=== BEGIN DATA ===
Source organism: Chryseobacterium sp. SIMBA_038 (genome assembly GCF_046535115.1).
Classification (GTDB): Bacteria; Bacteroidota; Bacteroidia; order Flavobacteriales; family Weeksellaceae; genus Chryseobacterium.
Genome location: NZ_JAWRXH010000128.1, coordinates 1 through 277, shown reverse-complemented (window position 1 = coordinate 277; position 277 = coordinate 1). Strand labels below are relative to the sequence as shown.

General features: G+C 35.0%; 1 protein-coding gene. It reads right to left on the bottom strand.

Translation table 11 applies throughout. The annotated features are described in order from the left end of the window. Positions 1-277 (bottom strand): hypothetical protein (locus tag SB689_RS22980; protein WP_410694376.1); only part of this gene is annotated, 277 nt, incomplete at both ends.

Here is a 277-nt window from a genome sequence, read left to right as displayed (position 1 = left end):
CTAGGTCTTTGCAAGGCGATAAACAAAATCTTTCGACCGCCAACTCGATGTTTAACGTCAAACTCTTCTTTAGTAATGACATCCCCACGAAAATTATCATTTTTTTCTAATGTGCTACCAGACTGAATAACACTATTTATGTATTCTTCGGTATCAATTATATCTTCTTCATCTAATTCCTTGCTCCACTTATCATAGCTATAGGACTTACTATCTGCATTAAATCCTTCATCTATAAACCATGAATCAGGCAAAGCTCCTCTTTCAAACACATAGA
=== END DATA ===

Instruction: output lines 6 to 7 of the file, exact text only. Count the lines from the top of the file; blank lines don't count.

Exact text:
Here is a 277-nt window from a genome sequence, read left to right as displayed (position 1 = left end):
CTAGGTCTTTGCAAGGCGATAAACAAAATCTTTCGACCGCCAACTCGATGTTTAACGTCAAACTCTTCTTTAGTAATGACATCCCCACGAAAATTATCATTTTTTTCTAATGTGCTACCAGACTGAATAACACTATTTATGTATTCTTCGGTATCAATTATATCTTCTTCATCTAATTCCTTGCTCCACTTATCATAGCTATAGGACTTACTATCTGCATTAAATCCTTCATCTATAAACCATGAATCAGGCAAAGCTCCTCTTTCAAACACATAGA